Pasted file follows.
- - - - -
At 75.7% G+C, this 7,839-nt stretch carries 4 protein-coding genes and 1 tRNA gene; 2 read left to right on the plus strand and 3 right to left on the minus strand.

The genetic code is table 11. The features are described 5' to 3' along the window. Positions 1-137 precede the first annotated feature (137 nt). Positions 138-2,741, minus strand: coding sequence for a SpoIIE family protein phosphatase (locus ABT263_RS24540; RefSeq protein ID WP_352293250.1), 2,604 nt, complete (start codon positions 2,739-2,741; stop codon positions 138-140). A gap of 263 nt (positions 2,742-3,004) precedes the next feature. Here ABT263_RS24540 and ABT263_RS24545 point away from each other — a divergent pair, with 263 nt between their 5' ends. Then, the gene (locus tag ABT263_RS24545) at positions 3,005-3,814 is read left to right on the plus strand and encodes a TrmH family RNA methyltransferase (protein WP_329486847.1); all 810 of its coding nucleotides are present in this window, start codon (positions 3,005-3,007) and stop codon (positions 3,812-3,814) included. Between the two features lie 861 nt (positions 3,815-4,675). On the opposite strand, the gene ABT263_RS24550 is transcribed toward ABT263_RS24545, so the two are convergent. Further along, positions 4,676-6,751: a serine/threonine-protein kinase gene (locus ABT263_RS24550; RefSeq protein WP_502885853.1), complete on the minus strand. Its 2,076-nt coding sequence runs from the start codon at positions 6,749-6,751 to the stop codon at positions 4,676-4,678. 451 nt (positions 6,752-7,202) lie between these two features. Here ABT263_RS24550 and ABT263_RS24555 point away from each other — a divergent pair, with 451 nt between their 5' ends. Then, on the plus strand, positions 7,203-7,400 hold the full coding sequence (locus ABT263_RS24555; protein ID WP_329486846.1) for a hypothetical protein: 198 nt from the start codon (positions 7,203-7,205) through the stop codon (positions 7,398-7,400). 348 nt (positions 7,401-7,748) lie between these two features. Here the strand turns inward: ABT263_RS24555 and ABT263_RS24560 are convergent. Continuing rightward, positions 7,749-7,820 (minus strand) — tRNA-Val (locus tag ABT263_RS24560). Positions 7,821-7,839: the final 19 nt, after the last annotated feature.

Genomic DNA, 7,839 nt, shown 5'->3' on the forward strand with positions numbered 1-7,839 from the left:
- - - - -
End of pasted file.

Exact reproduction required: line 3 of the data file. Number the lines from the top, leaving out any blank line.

Genomic DNA, 7,839 nt, shown 5'->3' on the forward strand with positions numbered 1-7,839 from the left: